In this series of articles, we will learn about kernel exploitation using the HackSysExtremeVulnerableDriver created by Ashfaq Ansari. The driver has many vulnerabilities built into it and we will try to exploit all of them in this series. In this section, we will work to identify the buffer overflow vulnerability present in the driver and attempt to exploit it.
Assumptions for Kernel Exploitation
- Win7 x64 VM.
- Visual Studio 15.
- HackSysExtremeVulnerableDriver from this Github location.
- Process Explorer
- OSR driver loader
- Win Dbg
Compilation of source code
Download the code and create a controller project in my Visual Studio.
- Open Visual Studio and create a new project.
- File>New>Project>Visual c++>Windows Driver>KMDF
- Import all header files (.h) and source files (.c) from the extracted zip. I’m focusing on Win7 x64 in this series, so make sure you compile the driver code for the same environment. After successful compilation, a sys file is created (w.r.t to the name of the compiled project).
- When compiling the code, I made sure to configure the project parameters below so that the project compiles successfully.
- On the right, click Project > Properties.
- Configure “Treat warnings as errors” to No (/WX-)
- Configure Security Check to “Disable Security Check (/GS-)”
- The target OS also remained Windows 7 and the target platform was Desktop.
- Click Build > Build Solution.
Loading the driver
Now we need to load the driver and we will load it using OSRloader, but before that, since Microsoft can’t let unsigned drivers be loaded into the system, we need to enable test signing as shown below.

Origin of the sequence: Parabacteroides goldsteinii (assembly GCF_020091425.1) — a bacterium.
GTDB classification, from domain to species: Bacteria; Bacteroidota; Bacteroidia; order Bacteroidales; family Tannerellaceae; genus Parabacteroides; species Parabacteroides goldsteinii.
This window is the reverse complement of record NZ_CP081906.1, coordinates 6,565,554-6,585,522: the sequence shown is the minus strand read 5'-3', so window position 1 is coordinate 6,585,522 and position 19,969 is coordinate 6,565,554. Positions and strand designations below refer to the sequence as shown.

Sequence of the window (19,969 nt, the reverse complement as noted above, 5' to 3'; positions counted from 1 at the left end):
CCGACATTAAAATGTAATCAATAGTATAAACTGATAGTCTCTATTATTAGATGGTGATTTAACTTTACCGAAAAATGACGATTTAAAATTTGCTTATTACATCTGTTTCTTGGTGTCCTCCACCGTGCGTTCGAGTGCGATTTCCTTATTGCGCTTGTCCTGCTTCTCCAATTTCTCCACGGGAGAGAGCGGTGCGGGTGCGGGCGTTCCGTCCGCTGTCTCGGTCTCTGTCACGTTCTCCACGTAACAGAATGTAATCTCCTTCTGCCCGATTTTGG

Open the elevate command prompt and type the command below.
And reboot the system. After a successful reboot, you should see the test mode as below
Now let’s load the driver using OSRloader.
Open OSRloader and point to the location of the compiled driver .sys file.
First register the service and then start the service. Click on Active Services to quickly check if the driver is running or not.
To confirm that the driver is running, we can look at the Process Explorer output as shown below
We can also check the driver status using driverquery.exe as below
Since we’re doing the exploit at the kernel level, let’s do some remote debugging.
Open WinDBG > File > Kernel Debug
I connect my debugger from my Windows 10 host and connect to the pipeline of the VM I named Demo.
When configuring COM to connect the debugger mentioned .pipeDemo and then it can go into waiting phase so you have to restart your Win7 machine. Once the target computer is restarted, WinDbg will connect to the computer as shown below. Crl+Break to break into a session on Win7,
Now that we have our environment ready, let’s explore the exploit.
Since this driver is opensource, we have the code for it, but in the real world, we don’t, and we also analyze the driver without looking directly into the source code. Below is just a glimpse of all the vulnerabilities found in this driver.
Open the project created above and navigate to the code section below.